• write out frame as is
      • if current frame is i-frame
        • set i_frame_yet flag
    • else:
      • if current frame is not i-frame:
        • write repeatedly the p-frame X times
  • Close files


I-frames are identified when frame[5:8] == 0x0001B0. On the other hand, p-frames are identified when frame[5:8] == 0x0001B6. The end of a frame is identified by0x30306463, which is used to split the single hex stream from input file into a structured list of separated frames.

Where to begin

I created a Bitbucket Git repo with my personal account so we can push some code https://bitbucket.org/bernardoaraujor/ofxdatamosh

I started with the template from https://github.com/openframeworks/ofxAddonTemplate. The “ you-can-datamosh-on-linux ” is released unlicensed. I’m using MIT (from the template) to keep things as free as possible on ofxDataMosh.

Once we have something stable we could move it to GitHub to make it popular.


  • datamoshing : the process of intentionally “corrupting” AVI video data frames to make cool glitch effects on the video

  • ffmpeg : command-line-based processing of video and audio files, and widely used for format transcoding, basic editing (trimming and concatenation), video scaling, video post-production effects, and standards compliance (SMPTE, ITU). FFmpeg includes libavcodec , an audio/video codec library used by many commercial and free software products,

  • ofxDataMosh : openFrameworks addon to be written as a goal. The oF community will be able to use ofxDataMosh as a modular piece of code in their own oF projects. Also refers to the oF/C++ class that encapsulates the calls to ffmppeg inside the oF abstraction framework.

  • do_the_mosh.py : Python script that wraps ffmpeg to perform datamoshing.

  • i-frame: key frames that are the least compressible but don’t require other video frames to decode.

  • p-frame : can use data from previous frames to decompress and are more compressible than I‑frames.

Other resources

Turns out the do_the_mosh.py script is derived from https://github.com/amgadani/Datamosh-python/blob/master/standard.py, which in turn is derived from https://github.com/grampajoe/Autodatamosh/blob/master/autodatamosh.pl

A good introduction to FFmpeg: https://github.com/leandromoreira/ffmpeg-libav-tutorial


anyone with sharp make skills?

seems to be some sort of linking problem between the ofApp and ffmpeg libs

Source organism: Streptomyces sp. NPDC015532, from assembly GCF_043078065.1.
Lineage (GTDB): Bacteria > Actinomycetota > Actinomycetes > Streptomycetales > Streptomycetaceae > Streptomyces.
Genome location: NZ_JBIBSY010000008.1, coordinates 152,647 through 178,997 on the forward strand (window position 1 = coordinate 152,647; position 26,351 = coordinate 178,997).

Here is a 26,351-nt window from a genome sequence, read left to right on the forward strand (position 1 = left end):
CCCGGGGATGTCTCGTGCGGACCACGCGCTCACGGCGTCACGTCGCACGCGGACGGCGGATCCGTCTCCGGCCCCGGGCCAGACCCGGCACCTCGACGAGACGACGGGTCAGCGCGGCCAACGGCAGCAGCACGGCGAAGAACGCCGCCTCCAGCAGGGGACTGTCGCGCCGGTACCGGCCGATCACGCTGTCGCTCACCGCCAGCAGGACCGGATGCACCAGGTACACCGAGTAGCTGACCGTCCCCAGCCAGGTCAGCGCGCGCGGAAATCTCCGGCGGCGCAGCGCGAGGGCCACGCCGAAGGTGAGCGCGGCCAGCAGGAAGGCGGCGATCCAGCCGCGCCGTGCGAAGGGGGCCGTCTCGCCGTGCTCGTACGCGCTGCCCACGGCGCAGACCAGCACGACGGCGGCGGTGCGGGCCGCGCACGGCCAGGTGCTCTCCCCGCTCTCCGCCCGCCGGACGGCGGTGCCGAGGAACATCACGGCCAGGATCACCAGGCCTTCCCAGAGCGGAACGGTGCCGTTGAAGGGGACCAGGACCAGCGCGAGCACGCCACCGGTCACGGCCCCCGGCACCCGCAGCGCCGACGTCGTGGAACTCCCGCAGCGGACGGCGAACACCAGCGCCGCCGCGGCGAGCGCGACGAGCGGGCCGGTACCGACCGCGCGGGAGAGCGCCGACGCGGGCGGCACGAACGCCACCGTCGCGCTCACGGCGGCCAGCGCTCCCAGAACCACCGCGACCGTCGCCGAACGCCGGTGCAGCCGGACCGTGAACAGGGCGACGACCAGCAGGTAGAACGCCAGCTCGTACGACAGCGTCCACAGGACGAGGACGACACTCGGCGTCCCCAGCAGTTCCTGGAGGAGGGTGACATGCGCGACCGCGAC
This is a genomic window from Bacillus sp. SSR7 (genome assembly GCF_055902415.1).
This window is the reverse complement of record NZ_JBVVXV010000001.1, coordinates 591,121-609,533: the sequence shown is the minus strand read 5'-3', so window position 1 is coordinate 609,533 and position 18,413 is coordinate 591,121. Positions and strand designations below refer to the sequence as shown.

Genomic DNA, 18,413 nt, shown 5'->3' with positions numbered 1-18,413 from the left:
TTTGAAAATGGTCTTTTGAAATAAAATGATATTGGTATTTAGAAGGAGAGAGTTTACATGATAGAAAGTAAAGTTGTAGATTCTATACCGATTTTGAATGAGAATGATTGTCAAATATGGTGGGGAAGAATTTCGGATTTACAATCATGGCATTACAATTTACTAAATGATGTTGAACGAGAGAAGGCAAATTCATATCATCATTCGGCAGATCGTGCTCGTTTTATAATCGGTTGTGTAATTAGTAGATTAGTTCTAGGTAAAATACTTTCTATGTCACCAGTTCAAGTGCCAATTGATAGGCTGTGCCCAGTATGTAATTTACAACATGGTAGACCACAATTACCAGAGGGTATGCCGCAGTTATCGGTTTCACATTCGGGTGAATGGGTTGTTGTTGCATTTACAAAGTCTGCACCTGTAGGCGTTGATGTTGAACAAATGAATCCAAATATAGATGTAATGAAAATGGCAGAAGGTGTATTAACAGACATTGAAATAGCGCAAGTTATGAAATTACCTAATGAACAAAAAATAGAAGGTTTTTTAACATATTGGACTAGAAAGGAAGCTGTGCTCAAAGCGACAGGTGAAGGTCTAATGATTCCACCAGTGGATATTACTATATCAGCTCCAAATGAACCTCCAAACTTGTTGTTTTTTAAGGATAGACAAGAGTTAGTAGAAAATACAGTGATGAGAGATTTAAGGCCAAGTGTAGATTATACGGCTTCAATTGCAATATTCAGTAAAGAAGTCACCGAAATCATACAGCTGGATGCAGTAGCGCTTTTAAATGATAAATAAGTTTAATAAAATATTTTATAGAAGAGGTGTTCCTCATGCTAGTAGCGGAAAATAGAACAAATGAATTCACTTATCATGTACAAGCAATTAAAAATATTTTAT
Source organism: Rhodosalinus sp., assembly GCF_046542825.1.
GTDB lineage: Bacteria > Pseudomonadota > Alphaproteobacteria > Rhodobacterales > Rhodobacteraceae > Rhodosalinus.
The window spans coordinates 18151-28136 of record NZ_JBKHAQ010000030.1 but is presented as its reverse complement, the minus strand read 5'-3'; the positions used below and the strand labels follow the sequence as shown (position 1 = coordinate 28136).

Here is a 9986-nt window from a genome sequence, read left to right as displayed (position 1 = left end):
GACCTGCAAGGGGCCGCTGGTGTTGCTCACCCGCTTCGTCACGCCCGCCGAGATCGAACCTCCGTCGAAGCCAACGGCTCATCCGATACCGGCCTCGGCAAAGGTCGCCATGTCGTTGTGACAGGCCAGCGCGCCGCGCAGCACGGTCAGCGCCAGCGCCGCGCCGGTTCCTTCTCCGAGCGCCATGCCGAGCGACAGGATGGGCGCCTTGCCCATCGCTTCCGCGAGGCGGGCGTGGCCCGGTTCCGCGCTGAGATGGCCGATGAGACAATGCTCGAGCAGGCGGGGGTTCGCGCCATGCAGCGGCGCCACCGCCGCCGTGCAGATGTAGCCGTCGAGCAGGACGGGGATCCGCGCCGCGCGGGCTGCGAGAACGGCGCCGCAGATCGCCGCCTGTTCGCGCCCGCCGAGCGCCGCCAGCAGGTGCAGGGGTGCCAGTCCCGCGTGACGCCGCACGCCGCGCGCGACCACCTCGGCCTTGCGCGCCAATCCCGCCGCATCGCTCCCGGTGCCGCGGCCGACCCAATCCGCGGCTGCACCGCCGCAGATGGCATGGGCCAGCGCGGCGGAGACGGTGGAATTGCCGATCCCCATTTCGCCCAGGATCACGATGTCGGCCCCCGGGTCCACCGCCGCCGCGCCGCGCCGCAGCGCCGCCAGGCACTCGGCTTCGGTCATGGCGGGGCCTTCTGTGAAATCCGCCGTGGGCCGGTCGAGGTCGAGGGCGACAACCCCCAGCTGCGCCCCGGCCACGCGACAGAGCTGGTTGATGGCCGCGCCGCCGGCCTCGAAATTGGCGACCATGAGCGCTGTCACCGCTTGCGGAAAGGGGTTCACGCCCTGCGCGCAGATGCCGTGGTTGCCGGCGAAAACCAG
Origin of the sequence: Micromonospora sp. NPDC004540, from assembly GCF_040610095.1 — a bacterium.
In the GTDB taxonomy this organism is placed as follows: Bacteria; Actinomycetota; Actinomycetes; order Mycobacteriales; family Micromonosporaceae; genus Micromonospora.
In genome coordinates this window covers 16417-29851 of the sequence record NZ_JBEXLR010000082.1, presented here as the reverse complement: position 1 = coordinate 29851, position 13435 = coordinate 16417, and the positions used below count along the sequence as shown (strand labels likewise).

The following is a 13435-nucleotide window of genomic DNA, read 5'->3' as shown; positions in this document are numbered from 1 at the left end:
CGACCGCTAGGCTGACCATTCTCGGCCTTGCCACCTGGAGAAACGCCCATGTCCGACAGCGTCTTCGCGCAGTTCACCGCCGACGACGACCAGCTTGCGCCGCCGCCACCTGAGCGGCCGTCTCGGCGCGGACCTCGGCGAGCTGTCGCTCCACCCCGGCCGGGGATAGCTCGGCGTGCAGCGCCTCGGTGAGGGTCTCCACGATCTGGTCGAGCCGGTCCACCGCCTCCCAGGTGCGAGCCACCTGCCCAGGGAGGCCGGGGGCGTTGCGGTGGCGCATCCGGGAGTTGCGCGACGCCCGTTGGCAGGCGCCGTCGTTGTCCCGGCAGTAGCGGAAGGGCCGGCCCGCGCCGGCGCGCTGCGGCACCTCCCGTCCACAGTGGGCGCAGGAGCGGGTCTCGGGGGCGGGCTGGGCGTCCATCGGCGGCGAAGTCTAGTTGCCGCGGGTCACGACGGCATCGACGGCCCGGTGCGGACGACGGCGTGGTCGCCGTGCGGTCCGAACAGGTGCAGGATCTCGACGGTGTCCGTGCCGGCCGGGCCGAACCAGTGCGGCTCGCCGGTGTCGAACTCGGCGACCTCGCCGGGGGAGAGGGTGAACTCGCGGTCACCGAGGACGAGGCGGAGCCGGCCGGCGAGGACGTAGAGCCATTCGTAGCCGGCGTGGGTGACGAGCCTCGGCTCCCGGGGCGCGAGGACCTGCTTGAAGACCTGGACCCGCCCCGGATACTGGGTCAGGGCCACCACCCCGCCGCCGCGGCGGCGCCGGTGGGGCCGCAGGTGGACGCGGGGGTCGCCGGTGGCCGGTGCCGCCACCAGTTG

maybe it has to do with how I compiled ffmpeg… not sure if these autoconf flags are ideal to make the libs link correctly to openFrameworks

this is how I did it:

git clone git://source.ffmpeg.org/ffmpeg.git
cd ffmpeg
# check out specific revision if you want
./configure  --prefix=`pwd`/dist/x86_64/ --enable-pic --enable-shared
make && make install

then copied /dist/x86_64/ * to ~/openFrameworks/addons/ofxDataMosh/libs

if I rename libs to something else make will run just fine.


just some thoughts:
Datamoshing is a kind of outdated aesthetic. It used to be the thing back in 2010. It was used and abused and eventually people stopped using it as much. This is why you probably found just outdated code.

Have you been able to compile and run ofxAvCodec?
if not I would start from there.


I know but it still looks nice hahah

yeah I mentioned in the post… I did give it a look, I used the ffmpeg build instructions from there.

I built it and put the artifacts inside libs


I suspect there’s some mismatch between the autoconf parameters and my machine. Maybe I need to add some other parameters to autoconf that will match the oF make build environment.


what OS are you using?
did you try the already compiled ffmpeg that is provided by ofxAvCoded?

Also it is important that you correctly setup the addons_config.mk file in your addon.
Take a look at ofxAvCodec’s addon_config.mk


fixing addons_config.mk did the trick!

I’m using ubuntu, so I added the following to addons_config.mk:

	ADDON_LDFLAGS = -lavcodec -lavutil -lavformat -lswresample -lswscale
	ADDON_LDFLAGS = -lavcodec -lavutil -lavformat -lswresample -lswscale	

thanks @roymacdonald

1 Like